As you may know, Altria (MO) and Honeywell (HON) are being dropped from the Dow Jones Industrial Average on February 19, 2008. They will be replaced with Chevron (CVX) and Bank of America (BAC).
Getting deleted from the DJIA may seem like a bad thing for the stocks, but Mark Hulbert over at MarketWatch.com says this isn't necessarily the case. He examined changes to the DJIA in 1999, when four companies were replaced in the index, and in 2004 when three were replaced.
Hulbert found that the four companies deleted in 1999, Goodyear Tire & Rubber Company (GT), Sears Roebuck, Union Carbide, and Chevron (Chevron is now being added back) have since gained 27% on average. That's not a very good return over nine years (Good Year, for example, is still below what it was in 1999 although it's substantially off its 2003 lows), but the four stocks replacing them in the DJIA, Home Depot (HD), Intel (INTC), Microsoft (MSFT), and SBC Communications--renamed AT&T (T), have since averaged a loss of 40%.
The three stocks replaced in 2004, Eastman Kodak (EK), International Paper (IP), and AT&T (different from the AT&T above), lost 2% on average while their replacements, AIG (AIG), Pfizer (PFE), and Verizon (VZ) on average lost 23%.
While this in no way tells us which direction Altria and Honeywell will go after they're replaced, it shows that being taken out of the DJIA isn't necessarily a bad thing for a stock's price.
Altria, which sells tobacco products (including the well known Marlboro brand) and holds around 30% of brewer SABMiller, is a company in transition. At the end of March of this year it will spin off its international business, Philip Morris International. As a result its stock price will to around $22, and shareholders will be given a 1 to 1 stake in Philip Morris International, whose stock price will be around $50. That is, suppose you have 100 shares of Altria. After the spin off, you'll have 100 shares of Altria and 100 shares of PMI. The dividend rate will stay the same after the spin off, but PMI will pay $1.84 a share while PMUSA will pay $1.16 a share. PMUSA will have a payout ratio of 75% while PMI will payout 65%. More on the spin off here.
Immediately after the spin off, the value of your holdings should be what they were when Altria was one company. After that, however, it's unclear what will happen. Will investors abandon the domestic for the international company, which has higher growth prospects and a bigger dividend, or will they favor the domestic company, which, because it'll be less leveraged, would likely initiate an aggressive share buyback program? Or will they hold both?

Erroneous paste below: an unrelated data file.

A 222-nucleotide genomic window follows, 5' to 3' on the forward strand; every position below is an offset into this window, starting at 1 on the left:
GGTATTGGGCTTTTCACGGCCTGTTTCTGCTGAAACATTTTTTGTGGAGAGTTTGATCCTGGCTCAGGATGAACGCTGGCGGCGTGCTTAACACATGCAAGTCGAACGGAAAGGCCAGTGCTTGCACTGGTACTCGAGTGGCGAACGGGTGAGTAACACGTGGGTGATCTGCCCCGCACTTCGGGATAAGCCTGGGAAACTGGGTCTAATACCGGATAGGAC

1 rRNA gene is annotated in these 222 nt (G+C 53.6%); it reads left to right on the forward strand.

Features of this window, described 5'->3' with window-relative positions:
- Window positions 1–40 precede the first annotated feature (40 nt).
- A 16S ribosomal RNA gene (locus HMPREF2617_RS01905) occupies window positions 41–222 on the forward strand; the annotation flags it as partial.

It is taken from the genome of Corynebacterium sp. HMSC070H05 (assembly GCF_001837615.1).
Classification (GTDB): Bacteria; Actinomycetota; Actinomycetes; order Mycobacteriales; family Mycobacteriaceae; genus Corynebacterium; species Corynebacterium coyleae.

What could make Altria's stock rise
PMI's joint venture with China Tobacco gives it exposure to the world's largest cigarette market, China, which smokes about one third of the world's cigarettes. PMI's market share in Western Europe is around 40%; in South America it's around 60%. PMI should be immune to tobacco litigation in the US.
PMUSA just launched Marlboro Moist, a smokeless tobacco product. The Marlboro brand name and a lower price than its competitors should help PMUSA gain market share in this growing market. In the domestic cigarette market, PMUSA has 50% market share.
Some Potential Problems
There is the perpetual threat of lawsuits domestically. Also, it seems new smoking bans and tobacco taxes are always in the works. Internationally, tobacco will probably be regulated more stringently as well.
In the US and Western Europe smoking is said to be declining (for some reason, though, I see many more people smoking, especially those in their 20s and 30s). Corresponding with this decline there are declines in cigarette sales, which are falling around 2-3% a year.
Although PMUSA and PMI will operate in different markets, they may pose problems for each other in that there will be two companies controlling the same brands.
Honeywell is a conglomerate operating in four segments, aerospace products, products for process controls and various sensing and security instruments, specialty materials, and transportation products.
Honeywell recently bought Maxon Corp, which makes various products for industrial businesses, for around $185 million. Maxon has about $100 million a year in sales. Honeywell has also bought UOP (supplies catalysts to oil and natural gas companies). This has resulted in an operating margin boost for its specialty materials unit.
Good things at Honeywell
Its recent quarterly report was pretty good, with total sales growing by 12% from the previous quarter. Income grew by 26%, and Honeywell's operating margin grew by 1.4%.
Honeywell will supply Airbus with mechanical systems for Airbus' A-350 jet. This could be worth as much as $15 billion over the next 20 years. Strong demand is supposed to continue in the commercial aerospace industry, and Honeywell is the market leader.
Cash flow is going up while debt is staying the same. Moreover, in 2007, Honeywell bought back around $4 billion worth of its shares, and it plans to raise its dividend by 10% for 2008.
Some Bad things at Honeywell
Over the past few years, Honeywell has taken over $4 billion in charges for restructuring. Productivity hasn't yet risen enough to make this worthwhile. Demand in the specialty materials market seems to be slowing. Honeywell's transportation unit's operating margin fell by 1.5% despite sales increasing by 5.9%.